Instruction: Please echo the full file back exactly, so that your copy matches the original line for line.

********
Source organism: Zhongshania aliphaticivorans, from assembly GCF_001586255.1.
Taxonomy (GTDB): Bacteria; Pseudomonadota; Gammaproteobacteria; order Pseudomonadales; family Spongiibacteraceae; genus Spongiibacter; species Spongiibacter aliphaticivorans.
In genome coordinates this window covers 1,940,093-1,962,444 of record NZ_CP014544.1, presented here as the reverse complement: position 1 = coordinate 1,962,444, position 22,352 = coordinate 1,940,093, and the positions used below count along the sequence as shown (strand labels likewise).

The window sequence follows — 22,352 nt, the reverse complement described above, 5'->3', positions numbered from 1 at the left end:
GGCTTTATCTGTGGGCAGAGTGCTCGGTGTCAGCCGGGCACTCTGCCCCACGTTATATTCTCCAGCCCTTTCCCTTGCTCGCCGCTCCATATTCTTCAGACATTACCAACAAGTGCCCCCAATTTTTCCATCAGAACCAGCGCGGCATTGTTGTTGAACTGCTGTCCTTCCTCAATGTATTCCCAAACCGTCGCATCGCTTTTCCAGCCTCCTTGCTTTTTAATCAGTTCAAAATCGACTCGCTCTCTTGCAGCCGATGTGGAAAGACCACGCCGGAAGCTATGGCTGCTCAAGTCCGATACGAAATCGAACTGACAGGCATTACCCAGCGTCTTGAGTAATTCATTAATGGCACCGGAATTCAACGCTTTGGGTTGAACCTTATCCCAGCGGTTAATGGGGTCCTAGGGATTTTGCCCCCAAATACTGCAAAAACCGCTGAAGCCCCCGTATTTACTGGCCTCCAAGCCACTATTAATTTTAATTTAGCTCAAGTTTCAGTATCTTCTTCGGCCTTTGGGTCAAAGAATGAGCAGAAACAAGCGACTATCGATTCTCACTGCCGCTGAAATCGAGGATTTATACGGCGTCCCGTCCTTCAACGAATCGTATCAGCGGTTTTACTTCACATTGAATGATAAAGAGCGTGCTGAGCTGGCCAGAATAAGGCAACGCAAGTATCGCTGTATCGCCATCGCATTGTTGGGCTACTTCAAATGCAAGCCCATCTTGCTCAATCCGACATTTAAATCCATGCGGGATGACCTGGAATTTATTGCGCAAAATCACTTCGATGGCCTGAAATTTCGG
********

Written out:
Source organism: Zhongshania aliphaticivorans, from assembly GCF_001586255.1.
Taxonomy (GTDB): Bacteria; Pseudomonadota; Gammaproteobacteria; order Pseudomonadales; family Spongiibacteraceae; genus Spongiibacter; species Spongiibacter aliphaticivorans.
In genome coordinates this window covers 1,940,093-1,962,444 of record NZ_CP014544.1, presented here as the reverse complement: position 1 = coordinate 1,962,444, position 22,352 = coordinate 1,940,093, and the positions used below count along the sequence as shown (strand labels likewise).

The window sequence follows — 22,352 nt, the reverse complement described above, 5'->3', positions numbered from 1 at the left end:
GGCTTTATCTGTGGGCAGAGTGCTCGGTGTCAGCCGGGCACTCTGCCCCACGTTATATTCTCCAGCCCTTTCCCTTGCTCGCCGCTCCATATTCTTCAGACATTACCAACAAGTGCCCCCAATTTTTCCATCAGAACCAGCGCGGCATTGTTGTTGAACTGCTGTCCTTCCTCAATGTATTCCCAAACCGTCGCATCGCTTTTCCAGCCTCCTTGCTTTTTAATCAGTTCAAAATCGACTCGCTCTCTTGCAGCCGATGTGGAAAGACCACGCCGGAAGCTATGGCTGCTCAAGTCCGATACGAAATCGAACTGACAGGCATTACCCAGCGTCTTGAGTAATTCATTAATGGCACCGGAATTCAACGCTTTGGGTTGAACCTTATCCCAGCGGTTAATGGGGTCCTAGGGATTTTGCCCCCAAATACTGCAAAAACCGCTGAAGCCCCCGTATTTACTGGCCTCCAAGCCACTATTAATTTTAATTTAGCTCAAGTTTCAGTATCTTCTTCGGCCTTTGGGTCAAAGAATGAGCAGAAACAAGCGACTATCGATTCTCACTGCCGCTGAAATCGAGGATTTATACGGCGTCCCGTCCTTCAACGAATCGTATCAGCGGTTTTACTTCACATTGAATGATAAAGAGCGTGCTGAGCTGGCCAGAATAAGGCAACGCAAGTATCGCTGTATCGCCATCGCATTGTTGGGCTACTTCAAATGCAAGCCCATCTTGCTCAATCCGACATTTAAATCCATGCGGGATGACCTGGAATTTATTGCGCAAAATCACTTCGATGGCCTGAAATTTCGG